It's important to understand the process that began with a dock in Baltimore and ended in the 20th century. For most of that time, it was perfectly permissible for States to support religion. Madison's original conception of freedom of religion read:

The civil rights of none shall be abridged on account of religious belief or worship, nor shall any national religion be established, nor shall the full and equal rights of conscience be in any manner, or on any pretext, infringed. 
Clearly, Madison's conception of separation of church and state consisted of not creating a national church, and protecting people from religious persecution. States could and did support churches. Massachusetts funded the Congregational Church until 1833, and New Hampshire required legislators to be Protestant until 1877 (though it's unclear if it was actually enforced). One of the very few Bill of Rights cases in the 19th century was a Mormon challenge to Federal anti-polygamy legislation. The Supreme Court ruled that while opinion was inviolable, the government could police actions it regarded as harmful, and upheld the ban.

Censorship was also permissible. States could, and did, censor publications considered indecent or seditious, and banned such things as pamphlets on birth control, union and anti-war literature, and so on. "Banned in Boston" once meant exactly that.

The three things about the Incorporation Doctrine that are critical to note are:

  1. Until the 20th century, the Bill of Rights did not apply in the States.
  2. Nothing in the Constitution explicitly says "the Bill of Rights applies to the States, too."
  3. The Incorporation Doctrine was created by the courts. The courts could conceivably reverse it.
It is absolutely amazing and appalling how many people who claim to know the Constitution never heard of Barron v. Baltimore or the Incorporation Doctrine. They think that things regarded as unconstitutional today were always unconstitutional. The weren't.

The Empire Strikes Back

As long as the Federal and local governments operated in separate spheres, friction between the two was minimal. But in the 20th century, Federal actions increasingly impinged on local affairs. Franklin Roosevelt's New Deal created programs and regulations that affected local affairs. The hold of the Southern Bloc began to slip. Harry Truman desegregated the Armed Forces in 1948 and sacked the Secretary of the Army for continuing to obstruct the order. Brown v. Board of Education in 1954 marked a new escalation of Federal control over local affairs. And led to a lot of cars bearing "Impeach Earl Warren" bumper stickers.

Meanwhile, the anti-Federalists at the local level began to feel more and more threatened. Their vision of society was white and male dominated, and while people could be free to believe and worship how they pleased, society would be governed by Christian assumptions and values. Local society would have broad authority to ban things it considered objectionable, though the "right" people would know perfectly well where to go to get prostitutes, pornography, abortions and (during Prohibition) alcohol. Lower-class crime would be harshly punished. Problems not resolvable under law could be handled more.... informally, and extrajudicial violence would be treated leniently. Rewards in the society should go to the "worthy," and voting rights would be restricted to the "responsible" elements of society. In the 1920's and 1930's, the second incarnation of the Ku Klux Klan gained wide power, based on an insecure middle class afraid of Jews, labor unions and Socialists as much as blacks. The New Deal aroused indignation from business classes resentful at the growth of taxes and social programs for the "unworthy." The chipping away at white supremacy angered many, though as long as open discrimination was legal, the danger could be contained.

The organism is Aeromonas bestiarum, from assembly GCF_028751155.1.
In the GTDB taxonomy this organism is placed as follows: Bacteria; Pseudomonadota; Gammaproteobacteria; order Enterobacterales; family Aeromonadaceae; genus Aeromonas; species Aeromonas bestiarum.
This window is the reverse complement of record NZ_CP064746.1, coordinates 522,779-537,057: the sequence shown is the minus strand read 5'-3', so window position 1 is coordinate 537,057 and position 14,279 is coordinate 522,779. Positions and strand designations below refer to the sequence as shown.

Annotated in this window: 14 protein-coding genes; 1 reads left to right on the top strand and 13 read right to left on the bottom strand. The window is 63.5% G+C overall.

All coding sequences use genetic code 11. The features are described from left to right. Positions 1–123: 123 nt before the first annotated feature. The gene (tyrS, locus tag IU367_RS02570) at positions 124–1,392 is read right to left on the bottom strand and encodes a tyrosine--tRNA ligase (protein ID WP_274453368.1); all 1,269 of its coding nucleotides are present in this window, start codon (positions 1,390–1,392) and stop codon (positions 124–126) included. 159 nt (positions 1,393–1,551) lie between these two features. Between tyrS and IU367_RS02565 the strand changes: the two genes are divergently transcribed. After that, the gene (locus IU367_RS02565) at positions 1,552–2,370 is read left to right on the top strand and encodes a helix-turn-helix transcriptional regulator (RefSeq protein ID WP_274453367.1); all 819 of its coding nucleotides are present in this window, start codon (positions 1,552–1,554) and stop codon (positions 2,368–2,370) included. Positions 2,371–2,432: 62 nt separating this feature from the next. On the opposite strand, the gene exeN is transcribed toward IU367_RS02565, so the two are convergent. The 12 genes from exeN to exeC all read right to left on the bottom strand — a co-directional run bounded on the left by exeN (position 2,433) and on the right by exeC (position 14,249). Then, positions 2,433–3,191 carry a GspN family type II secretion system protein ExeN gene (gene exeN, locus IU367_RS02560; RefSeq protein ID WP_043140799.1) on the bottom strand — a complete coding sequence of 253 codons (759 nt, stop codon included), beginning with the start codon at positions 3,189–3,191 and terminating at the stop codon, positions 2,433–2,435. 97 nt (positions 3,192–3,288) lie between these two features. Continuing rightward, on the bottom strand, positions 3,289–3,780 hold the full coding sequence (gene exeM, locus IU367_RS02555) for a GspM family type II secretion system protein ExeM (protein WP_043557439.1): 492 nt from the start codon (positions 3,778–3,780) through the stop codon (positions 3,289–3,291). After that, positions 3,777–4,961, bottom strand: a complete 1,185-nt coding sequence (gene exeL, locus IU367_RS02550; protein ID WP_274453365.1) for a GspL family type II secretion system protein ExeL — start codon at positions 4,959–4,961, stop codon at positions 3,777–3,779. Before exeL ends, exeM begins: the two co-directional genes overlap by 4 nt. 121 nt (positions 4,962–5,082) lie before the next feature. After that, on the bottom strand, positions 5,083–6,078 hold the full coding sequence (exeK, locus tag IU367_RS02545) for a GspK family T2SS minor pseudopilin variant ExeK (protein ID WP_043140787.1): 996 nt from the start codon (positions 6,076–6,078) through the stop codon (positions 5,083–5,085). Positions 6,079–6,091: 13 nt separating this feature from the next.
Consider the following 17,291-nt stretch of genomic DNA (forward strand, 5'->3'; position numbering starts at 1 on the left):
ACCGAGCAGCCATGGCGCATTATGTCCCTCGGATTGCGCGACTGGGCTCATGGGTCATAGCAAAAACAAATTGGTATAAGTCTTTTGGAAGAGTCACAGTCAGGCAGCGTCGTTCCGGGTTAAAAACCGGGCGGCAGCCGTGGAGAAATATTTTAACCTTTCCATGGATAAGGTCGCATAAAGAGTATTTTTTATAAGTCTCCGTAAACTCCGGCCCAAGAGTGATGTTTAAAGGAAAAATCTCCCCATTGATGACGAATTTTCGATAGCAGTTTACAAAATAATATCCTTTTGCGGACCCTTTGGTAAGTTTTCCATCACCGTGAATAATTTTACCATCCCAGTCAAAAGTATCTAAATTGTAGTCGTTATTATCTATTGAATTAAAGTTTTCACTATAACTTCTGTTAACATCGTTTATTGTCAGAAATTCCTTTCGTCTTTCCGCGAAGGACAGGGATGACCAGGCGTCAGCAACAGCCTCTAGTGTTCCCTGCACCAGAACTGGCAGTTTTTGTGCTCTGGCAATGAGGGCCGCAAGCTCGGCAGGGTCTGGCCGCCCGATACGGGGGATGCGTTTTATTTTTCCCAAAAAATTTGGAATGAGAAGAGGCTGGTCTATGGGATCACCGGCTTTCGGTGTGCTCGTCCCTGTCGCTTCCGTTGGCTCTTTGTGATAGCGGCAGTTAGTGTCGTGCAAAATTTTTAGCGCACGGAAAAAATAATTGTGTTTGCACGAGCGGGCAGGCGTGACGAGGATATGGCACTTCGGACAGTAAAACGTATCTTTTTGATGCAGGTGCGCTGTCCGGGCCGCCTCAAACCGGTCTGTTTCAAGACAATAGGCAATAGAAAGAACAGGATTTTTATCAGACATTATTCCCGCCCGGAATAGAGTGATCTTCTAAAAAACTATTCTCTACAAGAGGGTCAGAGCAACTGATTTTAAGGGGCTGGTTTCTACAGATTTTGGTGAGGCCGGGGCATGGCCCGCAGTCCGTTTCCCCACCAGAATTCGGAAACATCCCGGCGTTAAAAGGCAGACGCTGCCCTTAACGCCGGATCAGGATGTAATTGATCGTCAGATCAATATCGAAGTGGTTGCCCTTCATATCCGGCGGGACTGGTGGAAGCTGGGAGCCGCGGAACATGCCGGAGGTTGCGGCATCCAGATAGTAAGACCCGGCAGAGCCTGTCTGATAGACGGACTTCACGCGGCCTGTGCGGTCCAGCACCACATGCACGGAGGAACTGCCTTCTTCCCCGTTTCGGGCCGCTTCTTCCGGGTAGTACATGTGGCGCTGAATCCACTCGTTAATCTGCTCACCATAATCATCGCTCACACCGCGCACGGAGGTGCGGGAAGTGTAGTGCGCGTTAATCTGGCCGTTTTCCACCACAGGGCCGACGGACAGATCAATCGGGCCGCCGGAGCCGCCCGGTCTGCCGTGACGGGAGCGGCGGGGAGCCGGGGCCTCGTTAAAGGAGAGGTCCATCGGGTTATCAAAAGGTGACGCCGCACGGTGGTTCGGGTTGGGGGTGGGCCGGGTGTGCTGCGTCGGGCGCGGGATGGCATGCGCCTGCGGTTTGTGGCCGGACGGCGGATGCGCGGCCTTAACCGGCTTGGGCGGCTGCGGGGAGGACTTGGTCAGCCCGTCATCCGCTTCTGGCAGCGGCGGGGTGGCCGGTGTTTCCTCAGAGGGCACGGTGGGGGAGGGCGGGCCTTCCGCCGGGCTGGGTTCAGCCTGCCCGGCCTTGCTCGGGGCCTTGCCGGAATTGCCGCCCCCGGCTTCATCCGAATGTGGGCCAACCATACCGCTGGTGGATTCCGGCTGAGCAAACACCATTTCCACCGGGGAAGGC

Then on June 25, 1962, the Federal government pressed the red button and launched the arsenal. That was the day that the Supreme Court outlawed state-sanctioned prayer in the schools. It was the Fort Sumter, the Pearl Harbor, the 9/11 (to be a bit anachronistic) of the Culture Wars. It didn't merely ban the brief utterance of a formulaic prayer at the start of the school day, it was a national-level repudiation of the idea that society was explicitly Christian, and that localities could define the values they would impose on their citizens. 

In short order came a raft of rulings expanding the rights of criminal suspects, and the passage of civil rights laws. Barry Goldwater's opposition to civil rights legislation had two effects. He lost the 1964 election in one of the worst defeats in history, but Southerners switched their allegiance en masse to the Republican Party. In 1973 came Roe v. Wade, that struck down state bans on abortion, but that ruling amounted to little more than "making the rubble bounce" because the edifice of local control of social affairs was pretty much in ruins anyway.

After years of frustration at their inability to repeal Roe v. Wade or other liberal legislation, plus their outrage over the election of liberal President Barack Obama, conservatives created the "Tea Party" movement, which invoked the image of the Boston Tea Party at the start of the American Revolution. Asserting that compromise had only led to retreat, conservatives in Congress adopted a progressively more intransigent stance. In 2016, their anger had risen to the point where they made Donald Trump a serious contender for the Republican nomination. As the campaign looked increasingly like it would pit Trump against Hillary Clinton, the election looked like it would pair up two opponents more mutually antagonistic to the other side than any election since the election of 1860 where Lincoln was elected.

What the Tea Party and Donald Trump have done is launch a full-scale anti-Federalist counter-revolution. Many of their backers reject the idea that the Federal government has any power at the State or local level. They call for the repeal of Constitutional amendments that have increased the power of the Federal government, like the 14th, 16th and 17th. What they ultimately want is to recreate the vanished world from before the Incorporation Doctrine. To paraphrase Michael Moore's documentary, "Dude, Where's My Country?" the Tea Party's answer is "Dude, the people you took it from are taking it back."